KEESEVILLE — Entering the white door of the Anderson Falls Heritage Museum, straight ahead a picture of the late Emmett Pine hangs at the end of the hallway.
The image of the longtime Keeseville resident is there as a welcome to the art exhibition that bears his name: “Emmett Pine: A Painted Past.” After a May 3 opening night, the exhibition will be open from 9 a.m. to noon Tuesdays and 10 a.m. to 2 p.m. Thursdays until Sept. 15.
“A lot of the paintings on exhibit haven’t been seen by the public and come from family collections,” said Pine’s great-niece Jan McCormick, who set up the event to celebrate her great-uncle’s art and life, as well as Keeseville’s history told in the paintings.
Relatives and other supporters of his work shared stories and memories.
“I grew up next door to him,” said Nancy Moussau Fellone. “When I’d go in the store, I’d jump up on the freezer to pick out a penny candy.”
Some collectors of his paintings loaned the art they owned to the exhibit.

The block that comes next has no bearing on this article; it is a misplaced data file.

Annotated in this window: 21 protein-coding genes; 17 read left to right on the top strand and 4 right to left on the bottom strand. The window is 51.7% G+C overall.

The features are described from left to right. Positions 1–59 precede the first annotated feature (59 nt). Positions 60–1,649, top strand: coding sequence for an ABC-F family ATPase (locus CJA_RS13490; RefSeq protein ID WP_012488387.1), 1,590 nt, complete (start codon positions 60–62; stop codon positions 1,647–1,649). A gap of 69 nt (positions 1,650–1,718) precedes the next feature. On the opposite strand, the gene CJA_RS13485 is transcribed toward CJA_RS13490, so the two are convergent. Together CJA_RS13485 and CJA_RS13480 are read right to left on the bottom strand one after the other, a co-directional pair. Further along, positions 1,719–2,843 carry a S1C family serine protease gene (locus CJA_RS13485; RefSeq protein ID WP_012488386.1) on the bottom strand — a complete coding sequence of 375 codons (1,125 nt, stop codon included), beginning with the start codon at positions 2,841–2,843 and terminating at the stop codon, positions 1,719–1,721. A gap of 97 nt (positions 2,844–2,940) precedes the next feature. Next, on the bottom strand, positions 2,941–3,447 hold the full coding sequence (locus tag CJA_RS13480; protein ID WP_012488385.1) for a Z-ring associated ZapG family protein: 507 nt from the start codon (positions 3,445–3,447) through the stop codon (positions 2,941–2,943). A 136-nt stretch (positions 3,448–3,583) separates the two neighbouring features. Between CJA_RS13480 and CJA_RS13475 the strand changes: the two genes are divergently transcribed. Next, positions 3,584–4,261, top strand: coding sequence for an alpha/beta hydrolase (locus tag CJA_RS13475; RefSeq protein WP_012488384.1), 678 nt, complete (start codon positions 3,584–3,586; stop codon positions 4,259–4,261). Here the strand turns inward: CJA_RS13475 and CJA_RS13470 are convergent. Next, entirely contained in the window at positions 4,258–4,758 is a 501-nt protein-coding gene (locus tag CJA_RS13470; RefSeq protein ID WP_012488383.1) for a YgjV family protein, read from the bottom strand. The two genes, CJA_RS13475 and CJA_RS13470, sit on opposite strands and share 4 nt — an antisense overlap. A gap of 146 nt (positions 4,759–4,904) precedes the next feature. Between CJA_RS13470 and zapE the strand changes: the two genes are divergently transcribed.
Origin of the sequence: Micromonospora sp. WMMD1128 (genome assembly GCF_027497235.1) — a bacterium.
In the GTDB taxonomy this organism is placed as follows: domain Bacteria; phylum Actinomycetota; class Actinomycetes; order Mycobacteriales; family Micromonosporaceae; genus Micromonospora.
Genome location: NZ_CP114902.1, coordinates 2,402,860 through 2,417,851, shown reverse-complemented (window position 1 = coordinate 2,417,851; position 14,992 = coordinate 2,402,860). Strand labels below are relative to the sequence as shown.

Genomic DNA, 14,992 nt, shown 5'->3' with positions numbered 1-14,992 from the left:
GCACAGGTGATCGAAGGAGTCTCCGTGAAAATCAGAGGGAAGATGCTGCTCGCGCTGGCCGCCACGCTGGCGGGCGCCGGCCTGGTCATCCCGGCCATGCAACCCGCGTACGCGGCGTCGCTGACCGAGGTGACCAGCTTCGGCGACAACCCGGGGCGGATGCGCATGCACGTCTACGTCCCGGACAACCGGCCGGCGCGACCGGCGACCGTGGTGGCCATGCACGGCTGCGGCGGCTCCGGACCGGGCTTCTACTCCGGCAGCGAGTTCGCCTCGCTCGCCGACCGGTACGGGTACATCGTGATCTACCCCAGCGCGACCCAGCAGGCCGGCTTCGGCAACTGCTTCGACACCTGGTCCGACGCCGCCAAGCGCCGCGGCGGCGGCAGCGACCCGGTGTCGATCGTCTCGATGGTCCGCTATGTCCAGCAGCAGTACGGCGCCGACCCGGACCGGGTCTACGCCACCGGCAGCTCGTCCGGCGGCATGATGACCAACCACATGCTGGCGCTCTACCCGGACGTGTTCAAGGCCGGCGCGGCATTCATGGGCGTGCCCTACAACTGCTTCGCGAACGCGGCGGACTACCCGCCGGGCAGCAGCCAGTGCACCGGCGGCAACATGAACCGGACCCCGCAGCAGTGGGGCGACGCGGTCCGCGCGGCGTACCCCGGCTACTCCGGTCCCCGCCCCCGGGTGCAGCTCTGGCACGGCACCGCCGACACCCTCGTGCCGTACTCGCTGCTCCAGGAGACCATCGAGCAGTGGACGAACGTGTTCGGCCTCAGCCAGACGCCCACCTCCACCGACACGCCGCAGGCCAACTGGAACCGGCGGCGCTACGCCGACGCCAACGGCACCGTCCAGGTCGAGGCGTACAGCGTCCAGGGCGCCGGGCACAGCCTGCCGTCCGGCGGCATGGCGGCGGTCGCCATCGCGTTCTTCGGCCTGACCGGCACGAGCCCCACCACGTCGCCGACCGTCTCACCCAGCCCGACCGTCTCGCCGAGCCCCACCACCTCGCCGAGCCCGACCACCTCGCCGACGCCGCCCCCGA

Speedy Arnold and Stan Ransom supplied paintings not just for the exhibit but to re-create the old grocery store that belonged to Pine and his late wife, Blanche, according to McCormick. She said the paintings people brought will be added to her collection of his work in a catalog.
Pine (1897-1985) lived on Pleasant Street where the grocery store was attached to his home. When he heard the door bell ring, signaling a customer, he would come to the front with paint still on his hands, said Timothy McCormick, Pine’s great-nephew and creator of the blog http://e-pine-art.tumblr.com.
According to McCormick, Pine’s painting career began through his son, Juan, in the 1930s.